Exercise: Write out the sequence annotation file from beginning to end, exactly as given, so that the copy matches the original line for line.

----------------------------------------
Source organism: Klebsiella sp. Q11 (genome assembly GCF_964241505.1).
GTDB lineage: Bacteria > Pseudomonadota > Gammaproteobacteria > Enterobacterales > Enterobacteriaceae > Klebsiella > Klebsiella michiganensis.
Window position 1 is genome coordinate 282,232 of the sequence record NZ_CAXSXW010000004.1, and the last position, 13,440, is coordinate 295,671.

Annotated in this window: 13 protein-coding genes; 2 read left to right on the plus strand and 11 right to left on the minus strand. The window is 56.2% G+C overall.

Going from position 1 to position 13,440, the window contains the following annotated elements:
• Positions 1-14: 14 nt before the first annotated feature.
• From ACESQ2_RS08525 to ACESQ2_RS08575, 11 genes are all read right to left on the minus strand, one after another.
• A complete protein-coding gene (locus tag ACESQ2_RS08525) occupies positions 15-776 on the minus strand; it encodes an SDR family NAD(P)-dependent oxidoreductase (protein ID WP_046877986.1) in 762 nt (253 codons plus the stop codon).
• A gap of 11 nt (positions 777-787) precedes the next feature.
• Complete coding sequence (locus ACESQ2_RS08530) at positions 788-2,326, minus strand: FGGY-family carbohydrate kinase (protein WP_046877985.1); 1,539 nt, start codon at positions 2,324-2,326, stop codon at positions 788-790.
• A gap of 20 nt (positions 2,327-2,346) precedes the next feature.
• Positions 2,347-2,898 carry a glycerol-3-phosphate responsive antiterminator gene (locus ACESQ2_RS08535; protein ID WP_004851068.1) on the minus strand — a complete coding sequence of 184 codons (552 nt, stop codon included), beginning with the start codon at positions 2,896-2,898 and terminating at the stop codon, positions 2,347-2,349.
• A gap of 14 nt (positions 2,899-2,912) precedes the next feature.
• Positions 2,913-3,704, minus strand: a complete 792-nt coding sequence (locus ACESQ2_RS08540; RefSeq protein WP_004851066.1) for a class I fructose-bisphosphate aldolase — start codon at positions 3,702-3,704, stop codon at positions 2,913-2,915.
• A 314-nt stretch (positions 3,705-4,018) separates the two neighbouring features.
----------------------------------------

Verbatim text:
Source organism: Klebsiella sp. Q11 (genome assembly GCF_964241505.1).
GTDB lineage: Bacteria > Pseudomonadota > Gammaproteobacteria > Enterobacterales > Enterobacteriaceae > Klebsiella > Klebsiella michiganensis.
Window position 1 is genome coordinate 282,232 of the sequence record NZ_CAXSXW010000004.1, and the last position, 13,440, is coordinate 295,671.

Annotated in this window: 13 protein-coding genes; 2 read left to right on the plus strand and 11 right to left on the minus strand. The window is 56.2% G+C overall.

Going from position 1 to position 13,440, the window contains the following annotated elements:
• Positions 1-14: 14 nt before the first annotated feature.
• From ACESQ2_RS08525 to ACESQ2_RS08575, 11 genes are all read right to left on the minus strand, one after another.
• A complete protein-coding gene (locus tag ACESQ2_RS08525) occupies positions 15-776 on the minus strand; it encodes an SDR family NAD(P)-dependent oxidoreductase (protein ID WP_046877986.1) in 762 nt (253 codons plus the stop codon).
• A gap of 11 nt (positions 777-787) precedes the next feature.
• Complete coding sequence (locus ACESQ2_RS08530) at positions 788-2,326, minus strand: FGGY-family carbohydrate kinase (protein WP_046877985.1); 1,539 nt, start codon at positions 2,324-2,326, stop codon at positions 788-790.
• A gap of 20 nt (positions 2,327-2,346) precedes the next feature.
• Positions 2,347-2,898 carry a glycerol-3-phosphate responsive antiterminator gene (locus ACESQ2_RS08535; protein ID WP_004851068.1) on the minus strand — a complete coding sequence of 184 codons (552 nt, stop codon included), beginning with the start codon at positions 2,896-2,898 and terminating at the stop codon, positions 2,347-2,349.
• A gap of 14 nt (positions 2,899-2,912) precedes the next feature.
• Positions 2,913-3,704, minus strand: a complete 792-nt coding sequence (locus ACESQ2_RS08540; RefSeq protein WP_004851066.1) for a class I fructose-bisphosphate aldolase — start codon at positions 3,702-3,704, stop codon at positions 2,913-2,915.
• A 314-nt stretch (positions 3,705-4,018) separates the two neighbouring features.